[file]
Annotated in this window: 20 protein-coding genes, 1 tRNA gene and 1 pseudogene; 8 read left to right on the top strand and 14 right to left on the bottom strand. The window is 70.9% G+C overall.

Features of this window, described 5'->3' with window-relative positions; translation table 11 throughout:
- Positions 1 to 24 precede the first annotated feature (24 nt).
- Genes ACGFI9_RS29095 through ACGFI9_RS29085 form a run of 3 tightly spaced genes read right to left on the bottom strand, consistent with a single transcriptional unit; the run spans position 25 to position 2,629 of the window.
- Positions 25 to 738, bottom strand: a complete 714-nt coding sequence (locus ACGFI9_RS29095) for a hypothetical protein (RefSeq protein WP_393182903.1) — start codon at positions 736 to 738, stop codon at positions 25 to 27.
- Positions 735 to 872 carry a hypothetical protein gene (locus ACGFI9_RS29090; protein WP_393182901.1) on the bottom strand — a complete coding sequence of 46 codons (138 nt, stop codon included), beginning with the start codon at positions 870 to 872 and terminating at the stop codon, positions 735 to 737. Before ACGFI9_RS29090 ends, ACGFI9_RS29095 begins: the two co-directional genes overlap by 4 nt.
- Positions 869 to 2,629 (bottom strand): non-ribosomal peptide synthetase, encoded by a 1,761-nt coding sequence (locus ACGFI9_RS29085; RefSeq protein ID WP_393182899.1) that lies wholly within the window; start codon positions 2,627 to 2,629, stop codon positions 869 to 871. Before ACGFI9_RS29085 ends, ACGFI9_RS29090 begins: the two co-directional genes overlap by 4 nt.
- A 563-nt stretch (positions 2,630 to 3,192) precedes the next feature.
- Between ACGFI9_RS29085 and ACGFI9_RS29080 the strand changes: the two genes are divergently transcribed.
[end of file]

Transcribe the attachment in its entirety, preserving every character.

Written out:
Annotated in this window: 20 protein-coding genes, 1 tRNA gene and 1 pseudogene; 8 read left to right on the top strand and 14 right to left on the bottom strand. The window is 70.9% G+C overall.

Features of this window, described 5'->3' with window-relative positions; translation table 11 throughout:
- Positions 1 to 24 precede the first annotated feature (24 nt).
- Genes ACGFI9_RS29095 through ACGFI9_RS29085 form a run of 3 tightly spaced genes read right to left on the bottom strand, consistent with a single transcriptional unit; the run spans position 25 to position 2,629 of the window.
- Positions 25 to 738, bottom strand: a complete 714-nt coding sequence (locus ACGFI9_RS29095) for a hypothetical protein (RefSeq protein WP_393182903.1) — start codon at positions 736 to 738, stop codon at positions 25 to 27.
- Positions 735 to 872 carry a hypothetical protein gene (locus ACGFI9_RS29090; protein WP_393182901.1) on the bottom strand — a complete coding sequence of 46 codons (138 nt, stop codon included), beginning with the start codon at positions 870 to 872 and terminating at the stop codon, positions 735 to 737. Before ACGFI9_RS29090 ends, ACGFI9_RS29095 begins: the two co-directional genes overlap by 4 nt.
- Positions 869 to 2,629 (bottom strand): non-ribosomal peptide synthetase, encoded by a 1,761-nt coding sequence (locus ACGFI9_RS29085; RefSeq protein ID WP_393182899.1) that lies wholly within the window; start codon positions 2,627 to 2,629, stop codon positions 869 to 871. Before ACGFI9_RS29085 ends, ACGFI9_RS29090 begins: the two co-directional genes overlap by 4 nt.
- A 563-nt stretch (positions 2,630 to 3,192) precedes the next feature.
- Between ACGFI9_RS29085 and ACGFI9_RS29080 the strand changes: the two genes are divergently transcribed.